3, Lamar University, Beaumont, Texas, United States
1, Arizona State University, Tempe, Arizona, United States
S. Mohsin, D. Quispe, A. Leilaeioun, Z.J. Yu, and Z.C. Holman
Transparent conductive oxide (TCO) electrodes are commonly found at the front—and sometimes the rear—of thin-film solar cells and modules, including those composed of CdTe, CIGS, and perovskites. In this role, the TCOs are responsible for transporting charge laterally to the nearest scribe line, which are spaced 5–10 mm apart, and for transmitting photons into the cell that are shorter than the bandgap wavelength, which is usually 700–1100 nm for the cells of interest. Indium tin oxide, which can have carrier densities of over 1021 cm-3 and usually has a mobility of 20–30 cm2/Vs, is most commonly used in these cells, and typical layers have sheet resistances of 10–20 Ω/sq.
Tandem solar cells that have a narrower-bandgap bottom cell, such as silicon, also require TCOs—both at the front surface and possibly between the sub-cells, to act as a recombination junction—but the optimal TCO has considerably different properties. In particular, the TCO must remain transparent out to 1200 nm, which means that the carrier-density-to-mobility ratio must be small according to the Drude model, and the sheet resistance can be as large as 100 Ω/sq if closely spaced metal fingers are employed, as in silicon solar cells.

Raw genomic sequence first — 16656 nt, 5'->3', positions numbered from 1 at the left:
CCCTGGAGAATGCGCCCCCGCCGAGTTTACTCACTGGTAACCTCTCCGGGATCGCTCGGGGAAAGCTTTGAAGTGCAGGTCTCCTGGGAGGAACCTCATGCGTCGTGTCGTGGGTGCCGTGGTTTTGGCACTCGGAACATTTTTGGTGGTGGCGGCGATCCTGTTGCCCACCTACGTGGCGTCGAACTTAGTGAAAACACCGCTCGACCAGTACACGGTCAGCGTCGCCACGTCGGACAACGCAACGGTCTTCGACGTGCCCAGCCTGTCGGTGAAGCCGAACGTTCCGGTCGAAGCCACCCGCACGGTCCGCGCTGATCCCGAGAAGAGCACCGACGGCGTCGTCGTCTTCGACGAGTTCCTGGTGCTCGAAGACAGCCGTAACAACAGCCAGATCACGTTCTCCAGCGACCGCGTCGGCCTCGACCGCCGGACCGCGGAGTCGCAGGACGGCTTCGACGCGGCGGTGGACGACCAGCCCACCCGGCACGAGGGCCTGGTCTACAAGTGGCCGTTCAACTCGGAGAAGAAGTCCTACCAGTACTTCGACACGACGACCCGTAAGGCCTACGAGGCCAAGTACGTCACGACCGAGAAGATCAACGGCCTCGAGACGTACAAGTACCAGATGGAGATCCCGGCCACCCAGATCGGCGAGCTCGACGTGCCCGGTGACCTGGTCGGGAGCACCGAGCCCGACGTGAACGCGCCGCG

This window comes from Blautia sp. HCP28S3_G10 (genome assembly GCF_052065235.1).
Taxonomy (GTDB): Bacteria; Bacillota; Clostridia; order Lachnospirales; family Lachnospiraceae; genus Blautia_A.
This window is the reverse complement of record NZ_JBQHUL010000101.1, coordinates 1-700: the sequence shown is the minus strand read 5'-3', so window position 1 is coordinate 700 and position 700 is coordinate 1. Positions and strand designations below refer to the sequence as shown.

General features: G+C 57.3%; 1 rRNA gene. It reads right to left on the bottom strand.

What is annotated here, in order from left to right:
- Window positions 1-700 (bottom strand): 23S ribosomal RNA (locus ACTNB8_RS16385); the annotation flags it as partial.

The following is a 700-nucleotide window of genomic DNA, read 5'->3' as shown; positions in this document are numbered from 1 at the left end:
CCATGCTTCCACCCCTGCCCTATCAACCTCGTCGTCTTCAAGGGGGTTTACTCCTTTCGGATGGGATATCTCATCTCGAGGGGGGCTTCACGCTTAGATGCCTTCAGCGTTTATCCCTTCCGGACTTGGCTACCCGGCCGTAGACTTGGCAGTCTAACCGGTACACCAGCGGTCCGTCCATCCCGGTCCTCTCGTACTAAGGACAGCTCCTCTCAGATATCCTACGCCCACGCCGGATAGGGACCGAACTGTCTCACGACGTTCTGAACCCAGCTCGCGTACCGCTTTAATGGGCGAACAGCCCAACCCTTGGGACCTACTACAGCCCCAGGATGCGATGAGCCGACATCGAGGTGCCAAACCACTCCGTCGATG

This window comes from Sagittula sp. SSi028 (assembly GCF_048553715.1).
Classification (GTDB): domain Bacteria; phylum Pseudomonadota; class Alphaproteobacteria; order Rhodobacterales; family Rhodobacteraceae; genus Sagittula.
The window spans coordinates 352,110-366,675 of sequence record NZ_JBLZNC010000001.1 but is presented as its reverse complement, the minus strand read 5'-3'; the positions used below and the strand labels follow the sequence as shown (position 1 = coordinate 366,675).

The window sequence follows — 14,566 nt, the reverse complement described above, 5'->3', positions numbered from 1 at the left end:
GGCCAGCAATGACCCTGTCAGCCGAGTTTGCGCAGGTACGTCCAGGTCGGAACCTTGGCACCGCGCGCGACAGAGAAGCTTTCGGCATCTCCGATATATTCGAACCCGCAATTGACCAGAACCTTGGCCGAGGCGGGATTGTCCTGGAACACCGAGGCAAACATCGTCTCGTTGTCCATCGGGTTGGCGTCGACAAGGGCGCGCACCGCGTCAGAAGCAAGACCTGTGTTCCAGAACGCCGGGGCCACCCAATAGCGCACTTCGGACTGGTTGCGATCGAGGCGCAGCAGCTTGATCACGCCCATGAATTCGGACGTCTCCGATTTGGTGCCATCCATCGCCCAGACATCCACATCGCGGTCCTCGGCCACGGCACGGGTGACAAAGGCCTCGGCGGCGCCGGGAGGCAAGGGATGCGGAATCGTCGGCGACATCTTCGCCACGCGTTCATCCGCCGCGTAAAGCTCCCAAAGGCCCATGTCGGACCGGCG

In this contribution, we deposit and characterize indium zinc oxide (IZO) layers and compare these to ITO layers. The IZO layers are sputtered in atmospheres with varying oxygen gas partial pressures, leading to varying carrier density. This, in turn, tunes the sheet resistance of approximately 100-nm-thick layers from 30 Ω/sq to over 10,000 Ω/sq, but the mobility remains nearly constant for all layers at the high value of 45–65 cm2/Vs. Absorption measurements of films on glass confirm what Hall measurements reveal: for identical thicknesses and sheet resistances, an IZO layer can have more than 5% less parasitic absorption than its ITO counterpart.